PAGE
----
Cloud Atlas Directed by: Tom Tykwer, Lana Wachowski and Andy Wachowski Written by: Lana Wachowski, Tom Tykwer and Andy Wachowski (screenplay), David Mitchell (novel) Starring: Tom Hanks, Halle Berry, Jim Broadbent and Hugo Weaving
Tom Hanks and Halle Berry have come unstuck in time. Over the course of Cloud Atlas’ wildly ambitious 172 minutes, the two mainstream Hollywood actors and a plethora of others- Susan Sarandon, Jim Broadbent, Hugh Grant- appear as wildly different characters in just as wildly different time periods, from California in 1973 to post-apocalyptic Hawaii hundreds of years from now.
The six varying and intersecting narrative threads in Cloud Atlas are stunningly shot and at times narratively captivating. As adapted by Andy and Lana Wachowki and Tom Tykwer (who all co-wrote and directed), it amounts to a beautiful mess. There are too many narrative threads and characters to begin with, and adding poor execution and editing to that just makes it worse.
Arbitrage Directed by: Nicholas Jarecki Written by: Nicholas Jarecki (screenplay) Starring: Richard Gere, Susan Sarandon, Tim Roth and Brit Marling
Richard Gere gives a phenomenally sly performance in Nicholas Jarecki’s equally sneaky Arbitrage, although when it’s all said and done the movie is content with simply being slick and clever. It weaves a tale of deception and excess out of the generically named New York billionaire Robert Miller (Gere) and his various personal and financial misdealings.
By far the story’s biggest asset is its willingness to leave Miller’s social circle and directly confront issues of class and race. Jarecki lingers on the wealthy lifestyle a little too often, but the man at the center of his movie is never a hero. The bulk of the entertainment comes from watching Gere bring such a manipulative man to vivid life, and though it doesn’t really leave much to think about when the credits roll, it is certainly an engaging and relevant story to tell.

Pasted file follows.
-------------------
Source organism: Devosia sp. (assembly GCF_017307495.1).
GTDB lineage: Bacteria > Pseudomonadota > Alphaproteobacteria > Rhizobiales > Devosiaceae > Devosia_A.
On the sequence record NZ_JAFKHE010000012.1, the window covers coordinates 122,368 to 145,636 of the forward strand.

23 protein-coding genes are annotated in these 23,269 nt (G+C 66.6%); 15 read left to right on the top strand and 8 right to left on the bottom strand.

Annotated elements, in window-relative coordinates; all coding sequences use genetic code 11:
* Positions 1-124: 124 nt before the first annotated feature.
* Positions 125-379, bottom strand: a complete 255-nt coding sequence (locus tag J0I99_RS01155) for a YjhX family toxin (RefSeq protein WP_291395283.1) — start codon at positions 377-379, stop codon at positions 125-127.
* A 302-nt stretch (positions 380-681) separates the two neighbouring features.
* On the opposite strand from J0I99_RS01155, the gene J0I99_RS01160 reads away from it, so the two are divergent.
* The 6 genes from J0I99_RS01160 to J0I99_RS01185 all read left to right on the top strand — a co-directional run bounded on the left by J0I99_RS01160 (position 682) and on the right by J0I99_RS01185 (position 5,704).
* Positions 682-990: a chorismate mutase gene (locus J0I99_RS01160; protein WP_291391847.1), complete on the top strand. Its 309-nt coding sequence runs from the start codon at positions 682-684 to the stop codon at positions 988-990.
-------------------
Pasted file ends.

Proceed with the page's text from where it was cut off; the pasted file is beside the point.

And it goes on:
Jeff, Who Lives at Home Directed by: Mark Duplass & Jay Duplass Written by: Mark Duplass & Jay Duplass (screenplay) Starring: Jason Segel, Ed Helms, Susan Sarandon and Judy Greer
Home is not a place. It is a state of mind; that feeling of comfort, security and belonging. For many, clinging to an idea of home is one of the driving forces of their day-to-day lives. In Jeff, Who Lives at Home, the Duplass Brothers examine this notion with a light touch and a heavy injection of fate.
If home occupies the film’s title, destiny is its true focus. The three main characters- brothers Jeff (Jason Segel) and Pat (Ed Helms) and their mother Sharon (Susan Sarandon)- are all clumsily shoved into each other with narrative push. This would be completely amateurish if it weren’t for the focus on fate at the movie’s core. The movie takes Jeff’s point of view even when he’s not there, pushing his bizarre world view into a reality that isn’t quite made for it.
A Solitary Man Directed by: Brian Koppelman & David Levien Written by: Brian Koppelman Starring: Michael Douglas, Jenna Fischer, Susan Sarandon, and Danny DeVito
You see him in the rear-view mirror, but he’s not looking back. His eyes look stubbornly ahead at an open highway as his life is under construction.
Those eyes and that face belong to Michael Douglas, who in A Solitary Man plays Ben Kalmen, a disgraced degenerate of a character not unlike those that many other aging actors have done in the past few years. A once-wealthy Baby Boomer taken from his pedastal of pleasure and placed in a rapidly swirling drain is a popular story when Oscar season rolls around. Jeff Bridges and Mickey Rourke did it to their own ends, and now Douglas does it to his own.